by David Knight
Is everyone having fun watching the stock market roller coaster its way through September? It will be interesting to see how long people will patiently watch, believing that the market will rebound to soar to new all-time highs.
I am one to believe that everything will be OK. Many of you who know me are saying, so what, David's the eternal optimist. The following are some comments and observations on our local economy.
Finance. According to my sources, the fundamentals of our economy are sound. We are enjoying the longest peacetime recovery ever. We are experiencing low inflation, low interest rates (lowest since the '60s) and strong consumer demand for mortgages and automobile loans.
However we are entering a mature time in our economic cycle. At our economic peak there were plenty of customers to go around. Now competition is everywhere, and people are fighting for business and customers. Our local financial institutions have cut rates to unprecedented levels to do "the deals."
Small business is king. Lenders are all going after this market. Small business is a growth area for most financial institutions. They are all competing for a share of the small-business market. Changes in personal finance have forced banks to be more aggressive in lending to small business.
Ten years ago 50 percent of people's money was placed in traditional savings accounts. Today only 26 percent is in traditional deposits. Only 18 percent of personal wealth was in mutual funds 10 years ago; today 38 percent is in these funds, representing the single largest component in personal finance. Thus, the recent fluctuation in the stock market has grabbed the attention of millions of people who did not previously show such interest in the market.
Retail sales. As one drives around Springfield, one has to wonder how are all these new retail centers going to survive? The good news is retail sales grew this past year by more than 8 percent over the prior year. The prior year's retail sales growth was flat, putting concern into our city leaders.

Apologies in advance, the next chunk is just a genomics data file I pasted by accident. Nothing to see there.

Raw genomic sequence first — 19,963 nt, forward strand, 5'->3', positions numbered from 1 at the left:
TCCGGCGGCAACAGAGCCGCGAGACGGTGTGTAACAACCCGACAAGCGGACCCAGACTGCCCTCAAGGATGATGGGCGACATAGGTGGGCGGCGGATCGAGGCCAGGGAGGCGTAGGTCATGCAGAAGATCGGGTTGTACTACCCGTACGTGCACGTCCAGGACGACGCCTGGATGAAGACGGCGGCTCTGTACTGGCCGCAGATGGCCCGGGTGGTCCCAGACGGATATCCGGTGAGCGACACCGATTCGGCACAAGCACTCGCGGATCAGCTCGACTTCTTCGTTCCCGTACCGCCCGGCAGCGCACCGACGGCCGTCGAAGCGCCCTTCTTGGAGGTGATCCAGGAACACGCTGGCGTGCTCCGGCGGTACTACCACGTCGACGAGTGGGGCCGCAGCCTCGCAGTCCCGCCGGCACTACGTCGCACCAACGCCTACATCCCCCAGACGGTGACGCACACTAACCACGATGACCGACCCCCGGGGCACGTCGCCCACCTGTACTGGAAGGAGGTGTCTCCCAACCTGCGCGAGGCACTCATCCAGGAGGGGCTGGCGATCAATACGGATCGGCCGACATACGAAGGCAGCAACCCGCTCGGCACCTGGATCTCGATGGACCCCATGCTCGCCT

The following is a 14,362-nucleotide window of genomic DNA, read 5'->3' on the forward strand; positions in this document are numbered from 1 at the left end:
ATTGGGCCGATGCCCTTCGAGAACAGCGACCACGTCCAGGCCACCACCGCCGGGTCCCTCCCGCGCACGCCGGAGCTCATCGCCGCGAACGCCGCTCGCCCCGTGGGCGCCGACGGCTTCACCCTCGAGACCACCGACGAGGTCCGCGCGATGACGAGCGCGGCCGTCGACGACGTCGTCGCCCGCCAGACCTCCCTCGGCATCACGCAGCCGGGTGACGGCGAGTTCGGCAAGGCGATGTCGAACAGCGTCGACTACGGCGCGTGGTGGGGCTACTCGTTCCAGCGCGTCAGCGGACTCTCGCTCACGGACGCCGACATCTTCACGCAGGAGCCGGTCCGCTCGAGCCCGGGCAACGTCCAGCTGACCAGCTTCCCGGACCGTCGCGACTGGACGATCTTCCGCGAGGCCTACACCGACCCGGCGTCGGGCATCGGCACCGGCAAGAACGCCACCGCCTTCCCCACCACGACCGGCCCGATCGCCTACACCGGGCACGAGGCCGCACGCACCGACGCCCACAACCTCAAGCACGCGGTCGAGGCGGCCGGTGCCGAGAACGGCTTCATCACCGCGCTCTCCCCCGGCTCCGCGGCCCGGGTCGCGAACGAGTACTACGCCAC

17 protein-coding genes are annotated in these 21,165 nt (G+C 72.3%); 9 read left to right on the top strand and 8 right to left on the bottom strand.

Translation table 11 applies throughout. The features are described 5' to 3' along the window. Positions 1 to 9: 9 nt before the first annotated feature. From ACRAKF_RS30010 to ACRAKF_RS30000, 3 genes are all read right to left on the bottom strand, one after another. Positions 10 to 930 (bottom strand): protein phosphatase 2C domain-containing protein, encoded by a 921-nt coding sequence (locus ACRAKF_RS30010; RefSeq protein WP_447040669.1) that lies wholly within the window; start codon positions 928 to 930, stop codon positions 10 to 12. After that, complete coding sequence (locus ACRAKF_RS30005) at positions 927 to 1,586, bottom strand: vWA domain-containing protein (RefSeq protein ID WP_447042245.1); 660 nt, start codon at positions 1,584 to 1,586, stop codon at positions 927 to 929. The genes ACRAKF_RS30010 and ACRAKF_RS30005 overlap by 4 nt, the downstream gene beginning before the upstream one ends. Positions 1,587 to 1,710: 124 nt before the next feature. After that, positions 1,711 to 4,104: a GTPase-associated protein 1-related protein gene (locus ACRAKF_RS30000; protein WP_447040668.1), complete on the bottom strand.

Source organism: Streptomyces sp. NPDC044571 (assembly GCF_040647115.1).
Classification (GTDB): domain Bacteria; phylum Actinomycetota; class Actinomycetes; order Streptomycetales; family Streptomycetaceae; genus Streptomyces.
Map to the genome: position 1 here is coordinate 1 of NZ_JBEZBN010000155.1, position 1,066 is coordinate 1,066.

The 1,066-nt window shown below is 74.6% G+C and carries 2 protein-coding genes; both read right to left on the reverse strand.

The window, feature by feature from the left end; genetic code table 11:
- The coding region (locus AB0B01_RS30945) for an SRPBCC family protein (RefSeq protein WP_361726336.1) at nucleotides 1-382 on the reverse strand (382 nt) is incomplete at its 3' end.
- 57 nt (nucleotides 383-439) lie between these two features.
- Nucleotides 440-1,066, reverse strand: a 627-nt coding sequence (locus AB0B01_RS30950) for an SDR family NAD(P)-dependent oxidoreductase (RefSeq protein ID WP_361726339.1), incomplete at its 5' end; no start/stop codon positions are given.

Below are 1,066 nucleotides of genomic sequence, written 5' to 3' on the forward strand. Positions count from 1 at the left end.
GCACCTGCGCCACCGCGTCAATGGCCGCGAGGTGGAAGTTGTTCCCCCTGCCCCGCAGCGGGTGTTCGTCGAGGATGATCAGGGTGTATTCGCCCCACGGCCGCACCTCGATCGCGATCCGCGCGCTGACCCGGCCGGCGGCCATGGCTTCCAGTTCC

Luckily retail sales have rebounded to just under $3 billion, providing $29.7 million in revenue to the city.
The cost of everyday goods in Springfield has not risen over last year. In fact, the cost of common goods went down (.03 percent) over last year. Leading the charge were bananas (-4.5 percent), white bread
(-15.9 percent) and sugar (-2 percent). Monthly expenditures rose (3.1 percent) over last year although gas prices were down (l 4.7 percent).
Leading the gainers were day-care costs (up 9.1 percent), repair service calls (6.7 percent) and apartment rent (3.3 percent). Springfield's cost of living index (94.7) remains very attractive compared to Kansas City (96.9), St Louis (99.2) and New York City (238.1).
Employment. Unemployment remains the lowest since 1974. Springfield's unemployment went below 4 percent in December 1995 and is at 3.2 percent today. We have 170,561 people in our labor force; 165,159 people are employed.
We have seen significant employment growth in the service, retail and transportation sectors. Manufacturing employment has risen 12.9 percent over the last five years. Our community can attribute this to a strong economy, growth of our existing manufacturing companies and a renewed commitment to manufacturing and job development.
People forget that it was community leadership that helped bring and expand Lily Tulip, Kraft, GTE and Dayco to our city. It is that same proactive response from today's leaders that has brought Contico, First Card and Unimark to Springfield.
We cannot afford to rest on successes of the past. Times change, economies change, industry needs change. We must [[In-content Ad]]
General aviation terminal expansion is set to wrap by August.